Some of the risk factors that are known to contribute to the growth of polyps are:

  • Age: Polyps become more common as people get older. While common in people over age 50, they're increasingly seen in younger people.
  • Alcohol: Drinking is associated with an increased risk of developing colon polyps.
  • Inflammation: Digestive conditions, such as Crohn’s disease or ulcerative colitis, can lead to the growth of polyps. Managing digestive disease well is key to limiting inflammation.
  • Ethnicity: There may be an increased risk of developing colon cancer in Black people.
  • Family history: There is an increased risk of polyps in those people whose close family members have had either colon polyps or colon cancer.
  • Sedentary lifestyle: Being less physically active may be associated with an increased risk of developing colon polyps.
  • Smoking: The risk of developing colon polyps may be increased in those who smoke cigarettes.
  • Type 2 diabetes: Those who are diagnosed with Type 2 diabetes and whose disease is not well controlled may have an increased risk of developing colon polyps.
  • Weight: Obesity may be associated with an increased risk of developing colon polyps.


Two broad categories into which colon polyps are usually placed are neoplastic and non-neoplastic. In most cases, non-neoplastic polyps are ones that do not become cancerous. Hamartomatous, hyperplastic, and inflammatory polyps are types of non-neoplastic polyps.

Neoplastic polyps are those that may have an increased risk of becoming cancerous, especially as they grow larger. Not every polyp will develop into cancer, however.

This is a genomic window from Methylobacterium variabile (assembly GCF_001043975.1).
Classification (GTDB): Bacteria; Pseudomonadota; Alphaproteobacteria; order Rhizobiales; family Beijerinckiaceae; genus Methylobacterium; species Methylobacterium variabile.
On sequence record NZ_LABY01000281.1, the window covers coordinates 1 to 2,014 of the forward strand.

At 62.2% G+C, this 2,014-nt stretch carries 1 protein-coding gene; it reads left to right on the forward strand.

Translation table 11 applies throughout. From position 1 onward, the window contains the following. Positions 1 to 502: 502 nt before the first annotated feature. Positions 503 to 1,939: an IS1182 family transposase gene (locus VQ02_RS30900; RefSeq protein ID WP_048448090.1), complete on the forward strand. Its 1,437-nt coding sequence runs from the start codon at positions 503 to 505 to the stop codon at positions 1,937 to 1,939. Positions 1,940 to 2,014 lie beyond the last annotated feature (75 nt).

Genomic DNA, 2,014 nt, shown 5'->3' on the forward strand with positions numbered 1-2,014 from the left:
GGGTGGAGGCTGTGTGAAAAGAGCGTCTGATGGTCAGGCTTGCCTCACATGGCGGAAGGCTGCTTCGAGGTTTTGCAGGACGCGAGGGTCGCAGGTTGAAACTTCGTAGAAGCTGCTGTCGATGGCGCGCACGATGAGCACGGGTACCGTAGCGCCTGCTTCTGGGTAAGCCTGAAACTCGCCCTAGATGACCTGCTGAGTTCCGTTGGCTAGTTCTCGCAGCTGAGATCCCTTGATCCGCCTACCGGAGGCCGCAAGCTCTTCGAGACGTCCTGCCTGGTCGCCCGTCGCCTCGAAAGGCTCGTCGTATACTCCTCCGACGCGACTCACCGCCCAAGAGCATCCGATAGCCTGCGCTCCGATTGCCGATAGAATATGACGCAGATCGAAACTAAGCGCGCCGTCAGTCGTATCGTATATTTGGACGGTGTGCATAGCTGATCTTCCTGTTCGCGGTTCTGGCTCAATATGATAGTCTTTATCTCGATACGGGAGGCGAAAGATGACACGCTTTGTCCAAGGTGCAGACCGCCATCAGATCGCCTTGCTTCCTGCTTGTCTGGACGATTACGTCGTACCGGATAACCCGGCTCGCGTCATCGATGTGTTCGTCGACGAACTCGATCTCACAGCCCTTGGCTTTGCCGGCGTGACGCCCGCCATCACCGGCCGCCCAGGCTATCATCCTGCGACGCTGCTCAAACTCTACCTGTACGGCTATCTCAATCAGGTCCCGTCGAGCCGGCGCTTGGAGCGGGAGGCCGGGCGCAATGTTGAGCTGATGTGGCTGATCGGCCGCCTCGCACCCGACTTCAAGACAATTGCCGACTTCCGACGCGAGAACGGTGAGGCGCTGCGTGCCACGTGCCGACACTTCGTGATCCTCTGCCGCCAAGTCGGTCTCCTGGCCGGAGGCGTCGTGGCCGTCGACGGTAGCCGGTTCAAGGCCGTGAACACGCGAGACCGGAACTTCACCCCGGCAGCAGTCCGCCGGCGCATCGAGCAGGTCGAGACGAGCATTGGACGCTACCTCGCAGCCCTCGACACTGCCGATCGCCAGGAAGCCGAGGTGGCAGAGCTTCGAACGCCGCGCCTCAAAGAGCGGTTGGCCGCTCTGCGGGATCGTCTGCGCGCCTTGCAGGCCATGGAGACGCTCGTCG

Screening for polyps is the best way to find them before they can grow larger and cause health problems. Regular screening is also advised for those who have a history of an inflammatory digestive condition such as Crohn’s disease or ulcerative colitis.

It’s important for those who are at increased risk of developing colon polyps to work with their healthcare provider to determine when and how to receive screening. Most of the time, if polyps are present, they are found during a screening.

Screening Options for Polyps

Screening options for finding polyps in the colon include:

  • Colonoscopy, to remove polyps and provide tissue samples when biopsy is needed
  • Sigmoidoscopy, a procedure similar to colonoscopy but only in the sigmoid colon
  • Stool tests, which screen for signs of polyps in a stool sample, including blood or genetic DNA
  • Virtual colonoscopy, also known as CT colonography, offers less-invasive imaging of the colon


Sessile polyps are usually removed during colonoscopy. If a sessile polyp cannot be removed, a provider may choose to use surveillance instead, and do another test after a certain interval of time to see if the polyp has changed. This could mean having more frequent colonoscopies.